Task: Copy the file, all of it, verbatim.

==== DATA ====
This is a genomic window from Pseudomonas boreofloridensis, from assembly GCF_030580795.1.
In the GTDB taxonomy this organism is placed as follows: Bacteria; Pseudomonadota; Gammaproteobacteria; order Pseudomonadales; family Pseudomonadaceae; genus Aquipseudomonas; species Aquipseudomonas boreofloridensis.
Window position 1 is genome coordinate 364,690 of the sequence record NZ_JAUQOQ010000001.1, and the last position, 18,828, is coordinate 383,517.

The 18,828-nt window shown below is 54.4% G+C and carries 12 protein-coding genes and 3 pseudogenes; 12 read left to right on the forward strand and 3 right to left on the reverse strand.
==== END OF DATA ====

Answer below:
This is a genomic window from Pseudomonas boreofloridensis, from assembly GCF_030580795.1.
In the GTDB taxonomy this organism is placed as follows: Bacteria; Pseudomonadota; Gammaproteobacteria; order Pseudomonadales; family Pseudomonadaceae; genus Aquipseudomonas; species Aquipseudomonas boreofloridensis.
Window position 1 is genome coordinate 364,690 of the sequence record NZ_JAUQOQ010000001.1, and the last position, 18,828, is coordinate 383,517.

The 18,828-nt window shown below is 54.4% G+C and carries 12 protein-coding genes and 3 pseudogenes; 12 read left to right on the forward strand and 3 right to left on the reverse strand.